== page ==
Curriculum 'must bed down'
The annual matric results provide an indication of how the whole basic education system is performing, but they are not the principal measure of its quality.
This emerged clearly at an Umalusi conference last week where hundreds of delegates discussed the standards in education and training. The council for assuring the quality of state education convened local and international education experts and government officials for a three-day focus on what it dubbed “the challenge”.
“The [matric] assessment in which Umalusi is involved comes at the tail end of things,” Umalusi chief executive Mafu Rakometsi told the Mail & Guardian at the conference. All the processes preceding it were more critical, but the “first of all is the curriculum itself”.
The conference made it clear that stabilising the curriculum was key to achieving quality standards, he said.
“The curriculum must be allowed to settle. It must be allowed to crystallise to the point where teachers can say ‘we now have full mastery of the curriculum’. Instability will lead to dysfunction.”
Training teachers and their professional development were the next most important steps. “The education system is as good as its teachers. They must be confident and competent in the curriculum they present,” Rakometsi said.
“What would be unfortunate is if teachers are thrown into the deep end and they are not given adequate support and training on how to settle new curriculum changes.”
He said that school infrastructure and resources affected the competence of teachers. Textbooks, proper libraries and other tools for teachers were among the factors that “set standards in education”.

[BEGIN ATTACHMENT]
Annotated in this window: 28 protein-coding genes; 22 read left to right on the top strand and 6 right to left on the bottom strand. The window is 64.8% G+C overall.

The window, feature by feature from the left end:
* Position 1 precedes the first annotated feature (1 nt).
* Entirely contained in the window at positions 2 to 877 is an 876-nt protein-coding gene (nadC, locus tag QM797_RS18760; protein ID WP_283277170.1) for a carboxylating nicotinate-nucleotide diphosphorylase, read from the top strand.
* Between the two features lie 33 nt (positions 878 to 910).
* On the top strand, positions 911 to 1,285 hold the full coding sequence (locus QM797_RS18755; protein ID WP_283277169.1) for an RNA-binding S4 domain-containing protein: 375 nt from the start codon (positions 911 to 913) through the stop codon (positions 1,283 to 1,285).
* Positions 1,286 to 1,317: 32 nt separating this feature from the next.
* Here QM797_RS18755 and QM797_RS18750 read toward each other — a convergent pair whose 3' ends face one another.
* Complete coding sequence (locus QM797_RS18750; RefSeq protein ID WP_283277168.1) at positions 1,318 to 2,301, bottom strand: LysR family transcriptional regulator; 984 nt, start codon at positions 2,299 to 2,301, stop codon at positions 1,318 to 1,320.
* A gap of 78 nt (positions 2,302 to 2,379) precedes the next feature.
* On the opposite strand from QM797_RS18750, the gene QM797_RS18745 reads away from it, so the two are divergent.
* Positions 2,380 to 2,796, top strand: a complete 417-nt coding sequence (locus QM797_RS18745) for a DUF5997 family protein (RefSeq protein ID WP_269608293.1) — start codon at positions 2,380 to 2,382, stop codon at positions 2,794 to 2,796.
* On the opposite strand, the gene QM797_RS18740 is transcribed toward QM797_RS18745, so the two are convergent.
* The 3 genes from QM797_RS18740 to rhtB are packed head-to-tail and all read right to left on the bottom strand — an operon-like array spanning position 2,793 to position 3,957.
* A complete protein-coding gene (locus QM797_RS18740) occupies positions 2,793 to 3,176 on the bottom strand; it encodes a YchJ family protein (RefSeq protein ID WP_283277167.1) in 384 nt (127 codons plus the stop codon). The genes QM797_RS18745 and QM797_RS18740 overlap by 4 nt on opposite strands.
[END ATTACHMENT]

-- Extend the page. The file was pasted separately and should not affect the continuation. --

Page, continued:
There was repeated criticism of the government’s many curriculum changes, which some delegates said were destabilising.
University of KwaZulu-Natal deputy vice-chancellor Renuka Vithal said the country’s education was suffering largely because successive national ministers changed the school curriculum that they each had inherited.
Overtaken by political imperatives
Because of the “vicious circle of continuous change”, the “system is now dysfunctional”, Vithal said in a panel discussion. “We have produced this dysfunction. We allowed political imperatives to overtake education.”
She said interventions did not consider teachers’ needs broadly.
During a lively debate, some panellists defended the revisions to the curriculum. “All the changes have been done in collaboration with experts. Changes will continue to happen even if criticism mounts,” one said.
Brian O’Connell, vice-chancellor of the University of the Western Cape, retorted: “Of course, there must be change, but it must be thoughtful.”
Discussing the annual preoccupation with the matric results, Mandla Higa, principal of the Umtata Christian School, said “noise” should be made not only about them but also about what had been done throughout the year.
The minimum subject percentages required to pass matric have long been a target of criticism.
One of the most outspoken -critics on the subject, Jonathan Jansen, vice-chancellor of the Free State University, proposed during a -keynote address that the minimum pass mark be 50%.
All a pupil needs to pass matric at present is 30% in two of six subjects and 40% in four.
Rakometsi said that once the fundamentals had been sorted out, South Africa would be in a position to celebrate the standard of its public education system.
“The conference has said 30% is not challenging enough. It does not send the right message, but arriving at any other percentage should not be a thumb-suck,” he said.
“Anyone can come with whatever percentage and say 50% or 70%, but the question would be: ‘What is that 50% or 70%?’
“We need to do research that would inform the position we ultimately take as a country,” Rakometsi said.